Women have been the backbone of civilization since the beginning of time. As it is more common place to celebrate their achievements, we want to highlight the lineage responsible for our name.
We pay homage to Mrs. Hazel Lee Brown, the grandmother of our founder, Nichole Johnson. Hazel was born on December 28, 1929. She was the eldest of 13 children born to Oliver Small Sr. and Virgie Lee Small in Bethany, Louisiana located in Caddo Parish Louisiana.
Due to there being no local high school for Hazel to attend, she was sent off to a boarding school in Louisiana where she lived with approximately 18-20 other girls and attended school. When she would return home for visits, she was received as if she were a movie star because she got to wear new clothes, she was a beautiful young lady, and her hair was always combed and well kept. After finishing high school, Hazel would attend Bishop College, a historically black college, in Marshall, Texas, where she would pursue her independence and her anticipated departure from the ‘country’. Upon setting out on her own, Hazel would be met with some unexpected and unforeseen challenges; but, rather than be deterred by such trials and difficult lessons; she was only strengthened in her personal determination to pursue her goals. Hazel moved to Shreveport, Louisiana where she started working with Frost Brand Chair Company, while also working as a hairdresser.
Hazel had a natural charm about her, along with personal integrity and confidence. Her strong personality and genuine character traits, when combined with the humbling nature of the tests and trials experienced during her early and formative years of independence, would prove providential. Her individual journey laid the foundation upon which sacrifice, servitude and personal determination would both shape her life and the lives of others. Ambitions for individual success would eventually, over time, be transformed to a sincere desire to simply serve her family.
In 1961, she and her family relocated to California where she would live in that first purchased home all the days of her California life. Hazel was a homemaker and she also babysat many children as a means of connecting with her neighborhood and building community. Hazel loved pictures and could stand out as a photographer in her own right as she would carry her camera everywhere as a means of capturing the beauty of the life that she and others lived throughout the community. Hazel also loved writing letters and cutting out and mailing comics to people for fun and by way of encouragement. She loved having others over to play board games, especially Milton Bradley games, and when it came to personal down time, Hazel loved to read books and she loved her cross word puzzles and puzzle books. Such reading and other activities allowed her to challenge herself and others in how they thought and how they lived. Hazel cared immensely about people in general; but especially about their souls in particular.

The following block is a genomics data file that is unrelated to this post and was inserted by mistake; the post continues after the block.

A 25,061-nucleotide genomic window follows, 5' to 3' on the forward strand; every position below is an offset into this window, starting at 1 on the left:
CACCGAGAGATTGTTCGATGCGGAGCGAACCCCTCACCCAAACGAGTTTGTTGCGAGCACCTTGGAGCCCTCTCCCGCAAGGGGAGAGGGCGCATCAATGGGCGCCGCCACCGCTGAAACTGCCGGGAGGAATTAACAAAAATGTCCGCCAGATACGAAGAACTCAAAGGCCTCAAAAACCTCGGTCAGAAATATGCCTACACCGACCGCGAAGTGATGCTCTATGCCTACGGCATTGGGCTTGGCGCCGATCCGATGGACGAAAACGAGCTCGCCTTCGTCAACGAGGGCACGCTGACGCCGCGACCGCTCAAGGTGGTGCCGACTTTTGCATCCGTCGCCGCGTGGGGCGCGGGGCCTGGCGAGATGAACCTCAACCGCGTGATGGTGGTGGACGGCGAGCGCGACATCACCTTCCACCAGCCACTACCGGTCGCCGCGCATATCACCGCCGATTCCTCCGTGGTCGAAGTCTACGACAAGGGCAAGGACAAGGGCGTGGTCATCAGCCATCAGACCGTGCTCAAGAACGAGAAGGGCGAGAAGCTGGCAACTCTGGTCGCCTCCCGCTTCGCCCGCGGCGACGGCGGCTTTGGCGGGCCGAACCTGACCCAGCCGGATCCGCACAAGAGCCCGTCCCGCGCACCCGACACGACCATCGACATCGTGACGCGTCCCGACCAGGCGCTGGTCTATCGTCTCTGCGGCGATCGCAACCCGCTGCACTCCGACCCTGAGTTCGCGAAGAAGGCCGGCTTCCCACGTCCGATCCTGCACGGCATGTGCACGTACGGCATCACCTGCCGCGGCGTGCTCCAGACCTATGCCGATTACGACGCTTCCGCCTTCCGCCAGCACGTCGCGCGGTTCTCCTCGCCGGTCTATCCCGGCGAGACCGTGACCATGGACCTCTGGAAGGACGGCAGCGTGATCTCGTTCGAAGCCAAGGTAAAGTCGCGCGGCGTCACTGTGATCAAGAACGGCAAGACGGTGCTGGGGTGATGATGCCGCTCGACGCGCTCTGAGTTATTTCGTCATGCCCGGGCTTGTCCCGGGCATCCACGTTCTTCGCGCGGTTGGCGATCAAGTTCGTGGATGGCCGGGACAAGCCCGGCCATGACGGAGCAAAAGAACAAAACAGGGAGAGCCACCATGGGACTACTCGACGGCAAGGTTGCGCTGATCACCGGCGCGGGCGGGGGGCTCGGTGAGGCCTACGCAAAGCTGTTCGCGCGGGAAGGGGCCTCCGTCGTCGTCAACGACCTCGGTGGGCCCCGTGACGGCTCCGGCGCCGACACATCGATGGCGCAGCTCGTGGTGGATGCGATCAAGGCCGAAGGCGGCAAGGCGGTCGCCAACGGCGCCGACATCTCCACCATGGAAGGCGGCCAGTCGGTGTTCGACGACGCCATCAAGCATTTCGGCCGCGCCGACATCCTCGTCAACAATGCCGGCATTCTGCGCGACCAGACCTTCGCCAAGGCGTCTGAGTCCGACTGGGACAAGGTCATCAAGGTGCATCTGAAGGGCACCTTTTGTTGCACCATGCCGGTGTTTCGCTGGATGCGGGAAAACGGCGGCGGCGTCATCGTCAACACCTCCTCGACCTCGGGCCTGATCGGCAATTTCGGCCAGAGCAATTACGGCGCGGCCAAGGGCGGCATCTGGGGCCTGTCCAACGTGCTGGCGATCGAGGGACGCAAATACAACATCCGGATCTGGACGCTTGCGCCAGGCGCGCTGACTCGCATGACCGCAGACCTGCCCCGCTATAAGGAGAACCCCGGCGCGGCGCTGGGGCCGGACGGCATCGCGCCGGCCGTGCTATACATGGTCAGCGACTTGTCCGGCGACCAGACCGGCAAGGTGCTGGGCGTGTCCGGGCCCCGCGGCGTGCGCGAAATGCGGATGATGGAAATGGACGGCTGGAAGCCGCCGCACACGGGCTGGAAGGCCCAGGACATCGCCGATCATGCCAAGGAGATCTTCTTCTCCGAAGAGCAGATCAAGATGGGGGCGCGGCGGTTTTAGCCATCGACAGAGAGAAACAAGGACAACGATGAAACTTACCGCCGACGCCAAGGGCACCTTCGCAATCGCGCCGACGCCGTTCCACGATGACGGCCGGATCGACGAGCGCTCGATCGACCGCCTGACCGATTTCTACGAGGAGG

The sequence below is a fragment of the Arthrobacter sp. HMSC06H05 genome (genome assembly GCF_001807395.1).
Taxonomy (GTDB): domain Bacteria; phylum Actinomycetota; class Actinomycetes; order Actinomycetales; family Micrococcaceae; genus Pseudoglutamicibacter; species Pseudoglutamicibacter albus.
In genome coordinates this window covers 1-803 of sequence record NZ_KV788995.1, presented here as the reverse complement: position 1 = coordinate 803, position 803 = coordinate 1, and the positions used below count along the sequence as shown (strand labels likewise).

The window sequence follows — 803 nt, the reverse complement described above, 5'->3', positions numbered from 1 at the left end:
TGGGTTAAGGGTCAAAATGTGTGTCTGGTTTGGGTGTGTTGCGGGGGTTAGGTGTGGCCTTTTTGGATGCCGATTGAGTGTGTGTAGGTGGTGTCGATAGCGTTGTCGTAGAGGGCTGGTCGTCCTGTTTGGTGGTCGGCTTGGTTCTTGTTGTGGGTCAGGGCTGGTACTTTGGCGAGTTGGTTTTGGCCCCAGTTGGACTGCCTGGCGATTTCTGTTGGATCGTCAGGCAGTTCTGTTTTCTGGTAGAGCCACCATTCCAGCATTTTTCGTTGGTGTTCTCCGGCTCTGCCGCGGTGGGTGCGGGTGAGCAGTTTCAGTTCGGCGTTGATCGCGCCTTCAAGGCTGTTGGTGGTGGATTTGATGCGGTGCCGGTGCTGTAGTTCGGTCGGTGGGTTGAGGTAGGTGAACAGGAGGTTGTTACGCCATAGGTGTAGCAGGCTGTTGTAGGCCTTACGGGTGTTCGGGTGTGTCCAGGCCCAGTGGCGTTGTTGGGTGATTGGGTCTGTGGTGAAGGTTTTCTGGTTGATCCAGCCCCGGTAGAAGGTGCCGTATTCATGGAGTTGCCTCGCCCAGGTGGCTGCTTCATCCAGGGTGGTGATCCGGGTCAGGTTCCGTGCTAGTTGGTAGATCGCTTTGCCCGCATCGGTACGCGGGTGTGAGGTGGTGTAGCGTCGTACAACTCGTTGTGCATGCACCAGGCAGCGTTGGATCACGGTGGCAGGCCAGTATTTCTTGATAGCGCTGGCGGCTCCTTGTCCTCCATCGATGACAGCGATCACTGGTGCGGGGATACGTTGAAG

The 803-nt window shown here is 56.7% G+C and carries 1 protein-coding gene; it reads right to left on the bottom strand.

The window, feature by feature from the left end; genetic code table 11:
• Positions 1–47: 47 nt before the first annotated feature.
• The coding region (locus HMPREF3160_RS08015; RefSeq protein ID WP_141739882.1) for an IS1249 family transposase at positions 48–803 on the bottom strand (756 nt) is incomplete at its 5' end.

This would be most notable in child raising; not just her own birth children, but the many spiritual children with whom she was blessed to influence, instruct and train up. And young folks knew they had the special attention of Ms. Brown when they were affectionately addressed as “Rusty Rabbit” or “Nappy Knot”! Even though these were familiar terms for Ms. Brown, when Hazel used them, there was no doubting the special place each individual young person held within her heart as a result of that label.
Her love for the youth was captured in the varied teaching and service ministries geared towards young people. In addition to church related activities, Hazel was very industrious by selling Icee cups during summer months to raise money for kids; she would pile kids in her trusty van and drive them to Laurel Canyon and other places; she loved to attend the sporting events of her children, grandchildren and other youth; and Hazel was known to always braid the hair of the players on the local football team. And while these services to the many youth in her community were kind hearted, they were also purposeful. Hazel would hand out Good News Bible’s to each of the youth she encountered and she expected them to complete specific assignments as they would be quizzed by her. She was very faithful in reaching out to the youth in her community, in the church and in her large family with the message of hope and the love of Jesus. Over the course of her life, Hazel has given out well over 500 Good News Bibles as her love for the Lord and the spreading of His gospel was insurmountable. And, because she always remembered the missteps of her own early life, she would be firm in speaking truth to others, yet in love.
Lapin Rouillé, “Rusty Rabbit” in French, is the moniker our brand name encompasses. Most importantly it pays tribute to the most important woman in Nichole Johnson’s life. The resilience, sacrifice, strength, but most importantly love is what shaped her into the woman she is today. It’s allowed her to build our brand and strive for the greatness she aims to achieve. On this, the 1st Day of Women’s History Month, we salute the life and legacy of Mrs. Hazel Lee Brown. Cheers!